Dr. Song's Cure for Sick Computers
Malware is tough to defeat. Once a piece of malicious software such as a virus or worm attacks, it might take days or weeks before computer security professionals release a fix or other countermeasure, says EECS associate professor Dawn Song (Ph.D.’02 EECS). In the meantime, malware can infect legions of computers and mutate into a different virus altogether. It’s an endless game of catch up.
Defenders of COTS (common, off-the-shelf software) now have a better weapon. “In many cases, we’ve reduced that very labor-intensive process of dissecting a piece of malware from weeks to hours, even minutes,” Song says. By significantly cutting the amount of time it takes security analysts to address a malware problem, she’s created what she calls a “game-changing” technology in the security landscape.
In August, MIT’s Technology Review magazine named Song one of their 2009 Young Innovators Under 35. She joins EECS assistant professor Ali Javey, alumna Michelle Khine (B.S.’99, M.S.’01 ME; J.Ph.D.’05 BioE) and 32 other elite researchers selected from more than 300 nominees in medicine, computing, communications, nanotechnology and other fields.
Song and her research group’s software analysis platform, BitBlaze, achieves blazing efficiency by automating the process. Instead of fighting malware manually with teams of security analysts, BitBlaze harnesses the power of software to understand the attack at a deeper level. At processor speed, BitBlaze analyzes both the mechanisms the virus is employing to mount its attack and the vulnerability it’s attacking. Song’s technology then automatically generates defenses, such as a filter, to stop further attacks on the same vulnerability.
How? One explanation is to use the analogy of a universal flu vaccine. “The health care industry develops a new flu vaccine every year because the virus has since morphed, and last year’s vaccine is no longer effective,” she explains.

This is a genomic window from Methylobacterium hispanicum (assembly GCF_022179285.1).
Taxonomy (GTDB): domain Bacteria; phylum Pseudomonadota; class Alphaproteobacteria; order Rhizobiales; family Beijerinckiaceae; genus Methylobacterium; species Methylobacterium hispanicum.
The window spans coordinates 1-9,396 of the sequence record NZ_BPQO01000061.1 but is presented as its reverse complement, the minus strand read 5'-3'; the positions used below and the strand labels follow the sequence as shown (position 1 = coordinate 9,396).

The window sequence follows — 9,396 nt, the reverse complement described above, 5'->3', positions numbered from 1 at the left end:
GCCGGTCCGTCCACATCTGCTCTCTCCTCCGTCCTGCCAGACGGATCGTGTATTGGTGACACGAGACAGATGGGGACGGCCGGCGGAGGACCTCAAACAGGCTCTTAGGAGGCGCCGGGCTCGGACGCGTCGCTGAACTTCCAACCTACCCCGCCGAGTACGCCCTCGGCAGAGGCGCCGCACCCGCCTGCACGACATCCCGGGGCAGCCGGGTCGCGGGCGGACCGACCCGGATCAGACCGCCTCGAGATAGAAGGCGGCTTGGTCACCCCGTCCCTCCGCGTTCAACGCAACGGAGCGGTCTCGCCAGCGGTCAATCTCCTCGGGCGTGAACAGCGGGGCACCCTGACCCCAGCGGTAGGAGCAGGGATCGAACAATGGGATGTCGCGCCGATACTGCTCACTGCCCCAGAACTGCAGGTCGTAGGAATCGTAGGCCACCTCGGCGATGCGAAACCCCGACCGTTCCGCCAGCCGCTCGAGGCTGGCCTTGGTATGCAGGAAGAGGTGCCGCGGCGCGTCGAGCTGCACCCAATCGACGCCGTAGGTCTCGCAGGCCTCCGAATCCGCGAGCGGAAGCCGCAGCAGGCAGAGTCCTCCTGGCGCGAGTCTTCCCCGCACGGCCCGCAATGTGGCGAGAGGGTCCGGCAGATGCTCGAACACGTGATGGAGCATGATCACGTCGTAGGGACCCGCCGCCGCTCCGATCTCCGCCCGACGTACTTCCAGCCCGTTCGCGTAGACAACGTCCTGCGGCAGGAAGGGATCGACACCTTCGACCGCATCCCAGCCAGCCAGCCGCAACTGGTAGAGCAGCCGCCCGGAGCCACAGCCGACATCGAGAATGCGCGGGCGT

The key is to zero in on known patterns that don’t change. In order to reproduce, every biological virus needs to enter a cell by means of a delicate mechanism that is difficult to morph. “If you create a vaccine targeting that part,” Song adds, “you’ve developed a vaccine that can be applied universally. That’s what we’ve done with BitBlaze.”
To bypass the need for source code from both malware and commercial software, neither of which are usually available, BitBlaze reviews the basic binary 1s and 0s that instruct a computer’s operation. (Thus, “Bit” in BitBlaze.)
Lucky for us, BitBlaze, which was created with open source technology, won’t remain in the proverbial ivory tower. Government and industry have both shown an interest in seeing the technology commercialized, Song says, and she has collaborated with Symantec on a related security project and consulted with Cisco, Juniper Networks and Microsoft on how BitBlaze research might enhance their products.
“Dawn is one of the world leaders in computer security, and it’s great to see her groundbreaking accomplishments recognized,” says colleague David Wagner, an EECS associate professor and fellow researcher in computer security and cryptography. “BitBlaze is helping to shore up our defenses against malware and viruses because today, anti-virus companies employ armies of employees who laboriously analyze viruses in order to work out what each does and how to protect against it. Professor Song’s research shows how to automate this process, enabling anti-virus companies to respond more quickly to new viruses and malware.”
Cyber criminals are everywhere, and even as she fine-tunes BitBlaze, Song is thinking beyond software. She and her team of researchers are hard at work on her next new project. Called WebBlaze, it will identify techniques and architectures to safeguard the Web, and some of the technology has already been incorporated in mainstream browsers like Google Chrome.